The desert tortoise gopherus agassazii
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THE DESERT TORTOISE Gopherus agassazii. By Karen Bernstein. Introduction. State reptile of Nevada & California The largest reptile in Mojave Desert K-selected species Endangered species Conflicting data about if & why endangered. Characteristics. Shell is yellow-brownish to dark brown

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THE DESERTTORTOISEGopherus agassazii

By Karen Bernstein


  • State reptile of Nevada & California

  • The largest reptile in Mojave Desert

  • K-selected species

  • Endangered species

  • Conflicting data about if & why endangered


  • Shell is yellow-brownish to dark brown

  • Shell averages 15-37 cm in length

  • Avg weight: male=20 kg, female=13 kg


  • Found in NV, CA, UT, AZ & Mexico

  • Bajadas, alluvial fans, flats, & rocky terrain near scrub communities

  • Soil is determinant factor

  • Usually found between 1000-3000 feet

Eating Habits

  • Herbivores

  • Diet largely depends on food availability

  • In spring, consume winter annuals

  • In summer, consume annual grasses (galleta grass)


  • Mating period: March-June, Aug-Sept

  • Clutch size varies from 2-14 eggs

  • Incubation period highly variable

  • Hatchling success commonly < 60%

  • Reach sexual maturity between 14-20 years of age

  • Lifespan estimated 60-100 years

Estivation & Hibernation

  • Dig underground burrows

  • Summer burrows generally shorter than winter burrows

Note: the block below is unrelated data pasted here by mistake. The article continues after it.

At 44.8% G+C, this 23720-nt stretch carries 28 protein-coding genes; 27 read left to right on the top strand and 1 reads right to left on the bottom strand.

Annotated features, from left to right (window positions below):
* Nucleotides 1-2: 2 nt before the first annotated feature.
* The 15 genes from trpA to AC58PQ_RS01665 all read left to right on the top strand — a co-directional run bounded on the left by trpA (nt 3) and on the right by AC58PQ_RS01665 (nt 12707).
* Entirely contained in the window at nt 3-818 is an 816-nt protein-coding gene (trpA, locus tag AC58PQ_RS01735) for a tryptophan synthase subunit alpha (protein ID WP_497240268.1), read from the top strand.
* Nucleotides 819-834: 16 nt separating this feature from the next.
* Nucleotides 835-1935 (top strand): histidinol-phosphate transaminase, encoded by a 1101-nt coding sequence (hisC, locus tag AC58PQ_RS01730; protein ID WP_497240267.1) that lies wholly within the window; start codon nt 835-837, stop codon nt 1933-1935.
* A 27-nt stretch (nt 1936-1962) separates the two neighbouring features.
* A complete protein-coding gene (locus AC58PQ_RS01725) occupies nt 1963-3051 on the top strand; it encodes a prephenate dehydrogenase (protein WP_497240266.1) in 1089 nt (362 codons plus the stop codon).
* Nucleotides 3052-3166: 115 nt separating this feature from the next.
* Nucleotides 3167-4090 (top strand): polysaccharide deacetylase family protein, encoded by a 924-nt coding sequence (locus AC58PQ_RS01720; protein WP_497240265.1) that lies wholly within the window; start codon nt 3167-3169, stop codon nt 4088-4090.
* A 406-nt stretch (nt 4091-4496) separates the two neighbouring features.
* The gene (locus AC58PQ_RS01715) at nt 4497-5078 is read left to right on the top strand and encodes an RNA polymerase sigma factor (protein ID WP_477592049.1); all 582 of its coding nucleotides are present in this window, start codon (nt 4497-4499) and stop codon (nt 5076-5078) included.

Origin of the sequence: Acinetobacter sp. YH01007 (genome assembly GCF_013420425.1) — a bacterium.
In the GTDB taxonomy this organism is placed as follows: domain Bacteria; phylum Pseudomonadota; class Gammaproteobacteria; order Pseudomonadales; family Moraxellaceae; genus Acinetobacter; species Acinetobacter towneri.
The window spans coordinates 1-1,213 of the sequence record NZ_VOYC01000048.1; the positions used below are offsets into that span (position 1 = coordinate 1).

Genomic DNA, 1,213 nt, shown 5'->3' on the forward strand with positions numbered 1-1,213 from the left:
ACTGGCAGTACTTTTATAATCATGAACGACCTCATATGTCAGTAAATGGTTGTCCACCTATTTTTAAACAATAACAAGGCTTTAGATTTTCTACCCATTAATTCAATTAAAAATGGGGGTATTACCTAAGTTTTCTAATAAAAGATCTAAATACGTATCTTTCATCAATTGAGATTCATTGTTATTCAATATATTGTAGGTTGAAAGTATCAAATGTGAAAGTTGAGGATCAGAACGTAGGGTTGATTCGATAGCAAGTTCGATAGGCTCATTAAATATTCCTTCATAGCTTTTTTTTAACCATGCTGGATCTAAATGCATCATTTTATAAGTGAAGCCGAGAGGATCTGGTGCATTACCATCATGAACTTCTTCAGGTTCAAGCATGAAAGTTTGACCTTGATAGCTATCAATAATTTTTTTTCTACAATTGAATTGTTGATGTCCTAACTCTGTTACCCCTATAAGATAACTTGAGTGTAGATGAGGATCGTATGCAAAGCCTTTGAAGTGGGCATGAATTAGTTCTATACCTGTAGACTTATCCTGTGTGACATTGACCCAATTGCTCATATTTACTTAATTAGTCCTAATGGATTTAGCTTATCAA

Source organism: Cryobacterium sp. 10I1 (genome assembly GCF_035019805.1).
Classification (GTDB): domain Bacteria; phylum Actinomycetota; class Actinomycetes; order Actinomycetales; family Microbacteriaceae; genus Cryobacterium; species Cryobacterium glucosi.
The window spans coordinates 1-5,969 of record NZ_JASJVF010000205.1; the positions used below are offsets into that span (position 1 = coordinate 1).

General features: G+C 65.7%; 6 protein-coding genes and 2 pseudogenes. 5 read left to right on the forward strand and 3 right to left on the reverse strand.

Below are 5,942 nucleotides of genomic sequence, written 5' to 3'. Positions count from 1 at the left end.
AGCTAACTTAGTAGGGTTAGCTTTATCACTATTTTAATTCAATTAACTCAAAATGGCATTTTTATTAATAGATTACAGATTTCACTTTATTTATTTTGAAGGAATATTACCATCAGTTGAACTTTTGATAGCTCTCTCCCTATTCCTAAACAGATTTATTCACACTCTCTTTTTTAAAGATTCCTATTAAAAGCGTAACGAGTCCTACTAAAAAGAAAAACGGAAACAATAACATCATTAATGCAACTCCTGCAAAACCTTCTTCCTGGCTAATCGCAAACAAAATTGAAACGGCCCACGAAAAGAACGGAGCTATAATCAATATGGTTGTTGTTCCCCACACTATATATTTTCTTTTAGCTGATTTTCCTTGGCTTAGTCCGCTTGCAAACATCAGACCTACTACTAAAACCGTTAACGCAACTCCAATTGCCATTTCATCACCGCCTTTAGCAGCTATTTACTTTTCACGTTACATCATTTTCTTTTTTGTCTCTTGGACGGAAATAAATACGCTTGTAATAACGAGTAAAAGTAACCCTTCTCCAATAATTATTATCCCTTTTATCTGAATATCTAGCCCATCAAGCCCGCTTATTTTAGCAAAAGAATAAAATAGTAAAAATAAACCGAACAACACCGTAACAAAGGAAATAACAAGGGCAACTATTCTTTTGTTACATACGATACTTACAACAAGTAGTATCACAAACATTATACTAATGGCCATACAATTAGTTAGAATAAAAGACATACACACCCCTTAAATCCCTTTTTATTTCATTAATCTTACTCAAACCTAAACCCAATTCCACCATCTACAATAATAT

Physiological Ecology & Adaptations

  • Do not maintain a daily internal homeostasis

  • Can tolerate large imbalances of water, energy, & salt

  • Mobile limbs & claws to dig burrows

  • Dig depressions in soil to catch rain


  • 3 main populations: Sonoran Desert, Western Mojave Desert, & Eastern Mojave Desert

Population Trends

  • Tortoise population has dropped 90% in the last 50 years

  • US Fish & Wildlife has challenged these estimates

  • no concrete evidence to support the idea of a major reduction throughout their range

Endangered Species

  • First listed as threatened in 1990

  • Need a permit to kill or collect them

Environmental Stresses

  • Urbanization: habitat loss, vandalism, construction of roads

  • Off-Road Vehicles (ORVs)

  • Upper Respiratory Tract Disease (URTD)

  • Raven Predation

  • Grazing

  • Habitat Fragmentation

  • Source: Researchers voice hope for desert tortoiseFrom Correspondent Jim Hill


  • Relocation Potential

  • Habitat Conservation Planning (HCPs)

  • Desert Tortoise National Area (DTNA)

Desert Tortoise in the Rain

His shell glistens with the moisture

of a early winter rain.

Small drops have drawn him

from his earth-dug bed

beneath porch steps-

all that remains of a house

washed away by fire.

The backyard fence,

which once kept him

from the sight ocean

or winding canyon,

has also been returned to ash.

The chirr of a wren

can now be heard

from camelia branches

which survived, somehow,

the red flow of flame

to hold new blossoms,

fluttering purple and red

as perfect as Chinese silk.

The tortoise, his head like a lump of lava,

takes one club foot step after another,

bumps his way across heaved red bricks.

He opens his mouth

to let his almost human tongue

loll out to lap up drops

of moisture dark as his eyes.

The End

Thanks to Tom Stein!

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